Harvey Weinstein’s much-delayed sexual assault trial is expected to begin jury selection in September, and in anticipation, he’s rearranged his legal team for the third time. Perhaps inevitably, his lawyers now include defense attorney Donna Rotunno, who’s best known for representing men accused of sexual assault, questions the MeToo movement as a whole, and has said in previous interviews that her gender allows her to get away with more “venom” when cross-examining accusers.
To recap his byzantine legal affairs: Weinstein is heading to trial on charges of raping one woman in 2013 and forcibly performing a sex act on another in 2006, and has pleaded not guilty. (Separately, his board reportedly paid some $44 million to settle threatened civil suits.) His legal defense teams have fallen apart almost as fast as they were assembled; the latest attorney to leave the case, Jose Baez, complained in court documents that Weinstein “engaged in behavior that makes this representation unreasonably difficult to carry out effectively and has insisted upon taking actions with which I have fundamental disagreements.” Ronald S. Sullivan, a Harvard dean who faced fierce criticism from students there for representing Weinstein and subsequently stepped down as the faculty dean of an undergraduate house, has also withdrawn from the case.
Enter Rotunno, who said in a press conference this week that Weinstein had been “railroaded” by the #MeToo movement. She also claimed that the evidence at trial will show his “relationships” were consensual:
This is what defense attorneys for people accused of rape and assault do, of course, and Rotunno has made it a special cornerstone of her practice. In a 2018 profile in Chicago magazine, Rotunno paid some lip service to the idea that MeToo was long overdue, but also said she was concerned that it was leading to a culture of “conviction by allegation:”
In such cases, people are often summarily convicted in the court of public opinion, and this deeply disturbs Rotunno, precisely because she worries that the “believe women” creed risks seeping into courts of law. “We are in an era of conviction by allegation in this country right now,” she says, “which flies in the face of the entire principle of innocent until proven guilty.”
Rotunno also said that she considered her gender an asset, because she believes it allows her not to look like “a bully” in court when “going at” female accusers with what she called “venom:”
She’s wearing rectangular designer eyeglasses, a cropped leather jacket, a plaid skirt that falls just below the knee, and suede heels—a look she readily admits is carefully calibrated to convey both strength and femininity. Her gender, she acknowledges, is an asset in her job.
“I have the ability to get away with a lot more in a courtroom cross-examining a female than a male lawyer does,” she says. “He may be an excellent lawyer, but if he goes at that woman with the same venom that I do, he looks like a bully. If I do it, nobody even bats an eyelash. And it’s been very effective.”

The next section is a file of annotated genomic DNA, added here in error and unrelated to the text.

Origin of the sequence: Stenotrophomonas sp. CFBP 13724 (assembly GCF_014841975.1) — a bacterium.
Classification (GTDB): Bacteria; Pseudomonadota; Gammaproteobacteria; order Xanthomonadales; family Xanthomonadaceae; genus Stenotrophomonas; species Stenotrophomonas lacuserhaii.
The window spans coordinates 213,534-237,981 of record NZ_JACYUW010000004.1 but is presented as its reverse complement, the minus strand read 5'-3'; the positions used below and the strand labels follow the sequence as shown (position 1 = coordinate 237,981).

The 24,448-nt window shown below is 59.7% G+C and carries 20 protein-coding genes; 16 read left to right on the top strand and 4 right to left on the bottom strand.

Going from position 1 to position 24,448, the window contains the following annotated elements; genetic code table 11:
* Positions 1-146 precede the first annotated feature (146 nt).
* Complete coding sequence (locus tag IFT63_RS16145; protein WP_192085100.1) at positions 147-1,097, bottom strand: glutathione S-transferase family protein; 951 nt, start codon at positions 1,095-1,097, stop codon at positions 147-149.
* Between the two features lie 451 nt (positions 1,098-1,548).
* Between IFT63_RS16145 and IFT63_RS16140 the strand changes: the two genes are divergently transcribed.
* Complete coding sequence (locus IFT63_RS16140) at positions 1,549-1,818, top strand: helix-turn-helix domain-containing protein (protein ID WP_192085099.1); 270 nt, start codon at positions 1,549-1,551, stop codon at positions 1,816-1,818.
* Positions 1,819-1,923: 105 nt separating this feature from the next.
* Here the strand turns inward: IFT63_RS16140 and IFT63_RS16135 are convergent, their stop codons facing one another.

That’s a good fit for Weinstein, who, from the start of his public unraveling, has demonstrated a keen interest in using women as metaphorical human shields. One of his public statements used polite quotes from Jennifer Lawrence and Meryl Streep acknowledging he’d never sexually assaulted them, a move that Streep later called “pathetic and exploitive.” (Weinstein’s ex-wife Georgina Chapman, meanwhile, gave an interview to Vogue last year which had the dual goals of trying to firmly distance herself from his misdeeds and save Marchesa, her fashion brand.) He’s also, of course, happy to discredit his accusers in any way necessary: a previous attorney said they planned to use “intimate, personal, very friendly correspondence” from women accusing him of assault.
But attempting to use women in the court of public opinion will only go so far. It’s almost surprising that it took Weinstein this long to find Rotunno, to get a woman to publicly say what would be unsayable for him, to ambitiously try to kneecap the entire movement begun by the revelations of his monstrous behavior.
It’s in keeping with his seeming certainty that it is, somehow, possible to come back from any of this, with a battery of public statements, not guilty pleas, performative stints in sex rehab, and, bizarrely, reported plans to make a movie about the “opioid crisis.”
Rotunno believes in redemption too, apparently, though in her case she may be aiming for a much more modest kind. “[F]or them to be able to walk out of there—even if they’ve been beaten, battered, scarred, bruised,” she told Chicago, “—and at least have that order that says ‘A court found me not guilty,’ that’s important to me.”